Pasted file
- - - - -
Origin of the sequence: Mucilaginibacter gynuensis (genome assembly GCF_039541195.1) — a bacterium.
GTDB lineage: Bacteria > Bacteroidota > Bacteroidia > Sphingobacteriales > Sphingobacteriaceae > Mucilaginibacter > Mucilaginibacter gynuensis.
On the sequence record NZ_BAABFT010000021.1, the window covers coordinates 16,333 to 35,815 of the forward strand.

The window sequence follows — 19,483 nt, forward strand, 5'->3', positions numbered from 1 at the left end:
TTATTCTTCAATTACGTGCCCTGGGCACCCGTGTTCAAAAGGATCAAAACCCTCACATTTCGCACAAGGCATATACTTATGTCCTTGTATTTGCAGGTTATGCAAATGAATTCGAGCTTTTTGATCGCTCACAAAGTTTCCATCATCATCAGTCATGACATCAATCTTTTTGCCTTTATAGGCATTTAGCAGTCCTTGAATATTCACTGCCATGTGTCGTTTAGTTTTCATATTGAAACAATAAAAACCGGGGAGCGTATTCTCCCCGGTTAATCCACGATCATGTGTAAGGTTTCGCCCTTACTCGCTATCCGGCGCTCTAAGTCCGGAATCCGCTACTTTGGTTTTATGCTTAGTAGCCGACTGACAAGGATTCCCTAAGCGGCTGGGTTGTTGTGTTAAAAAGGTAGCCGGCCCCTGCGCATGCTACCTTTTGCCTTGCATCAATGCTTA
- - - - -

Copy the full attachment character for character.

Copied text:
Origin of the sequence: Mucilaginibacter gynuensis (genome assembly GCF_039541195.1) — a bacterium.
GTDB lineage: Bacteria > Bacteroidota > Bacteroidia > Sphingobacteriales > Sphingobacteriaceae > Mucilaginibacter > Mucilaginibacter gynuensis.
On the sequence record NZ_BAABFT010000021.1, the window covers coordinates 16,333 to 35,815 of the forward strand.

The window sequence follows — 19,483 nt, forward strand, 5'->3', positions numbered from 1 at the left end:
TTATTCTTCAATTACGTGCCCTGGGCACCCGTGTTCAAAAGGATCAAAACCCTCACATTTCGCACAAGGCATATACTTATGTCCTTGTATTTGCAGGTTATGCAAATGAATTCGAGCTTTTTGATCGCTCACAAAGTTTCCATCATCATCAGTCATGACATCAATCTTTTTGCCTTTATAGGCATTTAGCAGTCCTTGAATATTCACTGCCATGTGTCGTTTAGTTTTCATATTGAAACAATAAAAACCGGGGAGCGTATTCTCCCCGGTTAATCCACGATCATGTGTAAGGTTTCGCCCTTACTCGCTATCCGGCGCTCTAAGTCCGGAATCCGCTACTTTGGTTTTATGCTTAGTAGCCGACTGACAAGGATTCCCTAAGCGGCTGGGTTGTTGTGTTAAAAAGGTAGCCGGCCCCTGCGCATGCTACCTTTTGCCTTGCATCAATGCTTA